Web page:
‘Black Powder War’ Book Review

Mount Readmore Book Review, 2018 105/200

91989

Black Powder War by Naomi Novik

Audiobook Edition

Finished on 6/24/2018

Goodreads

Description:

Picking up where book two left off (in China, Macau) Captain Will Laurence and his extraordinary dragon, Temeraire, are ordered to retrieve and escort a precious cargo of valuable dragon eggs from Istanbul to England. They take the Old Silk Road from China to Istanbul, crossing deserts and mountains. En route to England, they help the beleaguered Prussians battle Napoleon.

Genres: Fantasy, Dragons, Historical Fiction, Alternate History, Napoleon, Temeraire, Flintlock

A Travelog from the Gobi Desert to the Cliffs of Dover

Spoiler-ific review

AAAAAHHHH NAPOLEONIC WARFARE WITH DRAGONS AAAAAHHHH

*Cough*

Sorry about that.

This was another good book. As you may know I am a fan of the Military Fantasy genre as well as the Flintlock Fantasy genre. Here we have a stellar example of both. Laurence and Temeraire are Shanghai-ed into helping save Prussia from the evils of Napoleon, but they’re outmatched in terms of troops, guns and dragons. They’re forced to fight a series of holding actions as their troops retreat… until they’ve retreated so much that there’s no where else to retreat to (aka they lost the war). I loved how the good guys *didn’t win*.

Constructive criticism time.

I have the same complaint about errant plot with this book as I did with the first book in this series, namely that there was no consistent plot thread connecting page one with page fin. The book begins with a trek across two deserts, then a brief sojourn in Istanbul where Laurence must unravel a mystery, then the daring duo must bail out the Holy Roman Emperor in a series of desperate battles. This book consequently reads like one massive travelogue.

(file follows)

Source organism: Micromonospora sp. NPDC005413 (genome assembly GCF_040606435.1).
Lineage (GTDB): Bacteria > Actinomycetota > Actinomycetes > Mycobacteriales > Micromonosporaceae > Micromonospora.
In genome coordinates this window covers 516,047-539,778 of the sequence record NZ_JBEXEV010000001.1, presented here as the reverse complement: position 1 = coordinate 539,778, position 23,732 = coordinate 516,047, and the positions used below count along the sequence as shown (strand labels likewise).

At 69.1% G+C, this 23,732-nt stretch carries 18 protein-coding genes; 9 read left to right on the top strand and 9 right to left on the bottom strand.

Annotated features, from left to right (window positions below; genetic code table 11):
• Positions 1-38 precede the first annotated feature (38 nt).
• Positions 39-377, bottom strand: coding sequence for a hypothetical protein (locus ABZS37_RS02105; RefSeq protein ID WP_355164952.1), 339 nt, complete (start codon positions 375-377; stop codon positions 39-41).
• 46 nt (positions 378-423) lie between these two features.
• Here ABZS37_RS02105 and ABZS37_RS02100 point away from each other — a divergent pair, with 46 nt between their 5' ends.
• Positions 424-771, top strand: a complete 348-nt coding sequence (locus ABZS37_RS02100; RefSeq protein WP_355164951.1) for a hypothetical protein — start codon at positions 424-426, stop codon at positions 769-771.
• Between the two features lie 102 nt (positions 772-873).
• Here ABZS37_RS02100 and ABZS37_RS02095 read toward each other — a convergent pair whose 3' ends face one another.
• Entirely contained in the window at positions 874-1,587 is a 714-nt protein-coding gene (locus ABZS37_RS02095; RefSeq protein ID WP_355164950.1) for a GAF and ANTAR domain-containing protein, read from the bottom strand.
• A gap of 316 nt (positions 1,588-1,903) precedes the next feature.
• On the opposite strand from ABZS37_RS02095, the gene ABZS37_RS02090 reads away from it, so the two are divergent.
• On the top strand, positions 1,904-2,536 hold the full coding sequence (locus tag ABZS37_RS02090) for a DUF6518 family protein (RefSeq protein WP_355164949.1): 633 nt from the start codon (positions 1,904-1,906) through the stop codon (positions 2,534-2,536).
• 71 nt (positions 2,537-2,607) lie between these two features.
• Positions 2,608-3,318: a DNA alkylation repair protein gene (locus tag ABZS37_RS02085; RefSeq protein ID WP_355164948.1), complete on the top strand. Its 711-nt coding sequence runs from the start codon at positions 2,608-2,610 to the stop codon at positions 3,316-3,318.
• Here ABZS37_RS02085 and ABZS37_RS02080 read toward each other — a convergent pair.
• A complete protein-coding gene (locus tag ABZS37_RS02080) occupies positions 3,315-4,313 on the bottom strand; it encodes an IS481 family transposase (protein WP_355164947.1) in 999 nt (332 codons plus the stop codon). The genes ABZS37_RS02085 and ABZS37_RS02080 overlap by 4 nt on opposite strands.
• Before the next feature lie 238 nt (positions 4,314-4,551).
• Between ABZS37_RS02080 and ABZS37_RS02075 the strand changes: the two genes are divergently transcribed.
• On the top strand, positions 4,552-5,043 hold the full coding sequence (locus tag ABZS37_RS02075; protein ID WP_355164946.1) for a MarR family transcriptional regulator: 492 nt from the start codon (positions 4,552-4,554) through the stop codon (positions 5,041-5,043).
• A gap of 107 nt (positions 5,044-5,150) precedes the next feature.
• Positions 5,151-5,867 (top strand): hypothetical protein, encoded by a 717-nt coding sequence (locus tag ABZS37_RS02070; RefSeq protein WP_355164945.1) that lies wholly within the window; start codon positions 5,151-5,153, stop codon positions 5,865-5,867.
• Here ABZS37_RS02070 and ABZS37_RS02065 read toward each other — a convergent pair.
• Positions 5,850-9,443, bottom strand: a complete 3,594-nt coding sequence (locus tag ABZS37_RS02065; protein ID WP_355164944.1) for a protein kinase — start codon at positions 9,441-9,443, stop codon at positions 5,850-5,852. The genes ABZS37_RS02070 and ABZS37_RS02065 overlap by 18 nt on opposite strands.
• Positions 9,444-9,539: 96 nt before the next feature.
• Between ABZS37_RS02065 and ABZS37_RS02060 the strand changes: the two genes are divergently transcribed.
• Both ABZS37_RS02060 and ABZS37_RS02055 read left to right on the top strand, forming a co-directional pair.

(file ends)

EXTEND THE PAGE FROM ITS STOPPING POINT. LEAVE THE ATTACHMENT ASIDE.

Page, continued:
That said, the author did a much better job of providing an antagonist for us to root against as compared to the first novel. This antagonist was responsible for all the woes experienced in the desert, in Istanbul and in Prussia. Because of her responsibility it made the hodgepodge of plotlines function better than they did in the first where there was no antagonist.

Going forward I will be re-adjusting my expectations so that I expect more travelogues in this series in the future. It seems to be a feature of this series rather than a bug.

Recommended. So far the three books in this series have maintained a consistent quality throughout, which is great. Check out book 1 if you’re curious. This is not a good place to pick up the series (which is why I give this only a ‘recommended’ rating and not a ‘highly recommended’ rating).

Going forward I’m going to be reviewing this books less frequently. Distance makes the heart grow fonder.

Stay Sunny!

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